It was hard not to despair watching the morning political programmes and reading newspaper columns on Sunday.
The adrenaline of the election a distant memory, it slowly dawned that Thursday’s poll was nothing more than another battle in the great war for the future of the Union.
Nicola Sturgeon’s triumph, of course, confirmed her dominance of Scottish politics but her failure to make that decisive breakthrough with an overall majority doomed us to a constitutional back and forth over who has the biggest mandate for years to come.
Cabinet Office minister Michael Gove was first out of the blocks with an argument that will no doubt be repeated ad nauseam by his colleagues in every interview where indyref2 features.
Mr Gove advanced that “a majority of people who voted in the constituencies voted for parties that were opposed to a referendum” and that Ms Sturgeon “didn’t secure a majority as Alex Salmond did in 2011”.
The first minister has been unequivocal in her response and has insisted her demand for another referendum on independence is now a “fundamental democratic principle”.
Both sides are agreed for now that the pandemic should take precedence, but don’t imagine for one second that there will be any kind of truce.
Battles and skirmishes will continue in Holyrood and Westminster, with the SNP certain to depict Boris Johnson and the unionist parties as “democracy deniers” frustrating the will of the Scottish people.
Number 10 will hammer home that the focus needs to be on the Covid-19 recovery and that now is not the time for a fractious referendum.
Tory apparatchiks will point to Ms Sturgeon’s own remarks during the election campaign, where she stated categorically “if you vote for the SNP you are not voting for independence, you are not even voting for another independence referendum”.
That is all well and good for the short term, but what happens when the first minister decides – possibly as soon as next year – to put in a request for a section 30 order?
The SNP believes that the UK Government’s refusal to even countenance circumstances in which a referendum could be held will make it seem the unreasonable party and will make it clear the Union is not based on consent. That is why many in Westminster are imploring the Downing Street machine to change tack.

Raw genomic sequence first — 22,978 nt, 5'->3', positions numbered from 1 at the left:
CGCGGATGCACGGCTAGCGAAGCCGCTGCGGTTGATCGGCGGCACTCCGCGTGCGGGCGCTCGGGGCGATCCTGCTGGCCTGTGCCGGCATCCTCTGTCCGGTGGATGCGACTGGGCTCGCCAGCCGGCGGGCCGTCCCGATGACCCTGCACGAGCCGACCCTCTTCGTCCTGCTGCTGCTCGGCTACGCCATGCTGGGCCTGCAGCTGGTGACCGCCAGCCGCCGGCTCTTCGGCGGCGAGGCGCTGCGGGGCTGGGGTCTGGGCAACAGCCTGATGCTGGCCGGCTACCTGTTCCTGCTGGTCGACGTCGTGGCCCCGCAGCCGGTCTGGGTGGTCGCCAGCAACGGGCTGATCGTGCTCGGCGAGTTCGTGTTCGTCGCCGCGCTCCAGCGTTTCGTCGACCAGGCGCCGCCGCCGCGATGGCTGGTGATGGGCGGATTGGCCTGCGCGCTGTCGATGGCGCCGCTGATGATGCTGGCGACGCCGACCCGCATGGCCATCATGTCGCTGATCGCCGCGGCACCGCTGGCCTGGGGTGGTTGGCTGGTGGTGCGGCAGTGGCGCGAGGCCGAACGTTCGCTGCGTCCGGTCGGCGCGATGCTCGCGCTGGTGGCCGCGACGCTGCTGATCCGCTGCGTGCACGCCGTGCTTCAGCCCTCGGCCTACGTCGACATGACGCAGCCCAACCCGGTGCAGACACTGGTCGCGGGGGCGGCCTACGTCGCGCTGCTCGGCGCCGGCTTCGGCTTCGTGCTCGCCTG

Former Scottish Tory MP Luke Graham, who previously ran the Union policy unit in Number 10, warned on the weekend the next few years would be a “slog” for unionists and urged his colleagues to adopt the same approach in Scotland as they have to former “red wall” seats in the North of England.
Mr Graham pointed to the success of Ben Houchen, the Tory Tees Valley mayor, as a model for dealing with the SNP.
Houchen won the mayoralty in 2017 with just over 51% of the vote and on Friday he won with more than 72% of the vote in a region that could never be described as an enthusiastic Tory heartland.
The win was achieved with a bombardment of investment and ministerial attention from Westminster. Carbon-capture projects, private investment, the Teesside airport and a freeport were all announced far in advance of the election.
In addition, most of the Cabinet have visited, with headline-grabbing policies showing the value of delivery.
Such a strategy for Scotland is already in the works, with the controversial UK Internal Market Act enabling Westminster to spend in areas that were previously the exclusive remit of Holyrood.
Talk of road improvements, rail upgrades and investment in green industries has been welcomed, but it remains to be seen whether Union flag-clad infrastructure projects make any difference to the debate – especially given the fact many Scottish voters credited Ms Sturgeon for the UK Government furlough scheme that supported almost a million Scots workers over the course of the past year.
There is also a risk circumventing the devolved settlement through the UK Internal Market Act could end up strengthening the SNP’s hand, with accusations of a Westminster power grab becoming as effective as the Brexit “take back control” message.
Ultimately, it looks as though Mr Johnson and his team have a year or two to work out and plan a strategy to win a second referendum, for the SNP’s historic fourth term has set the clock running on indyref2.
A second referendum is now a matter of when, not if, and those who argue otherwise take the Union for granted.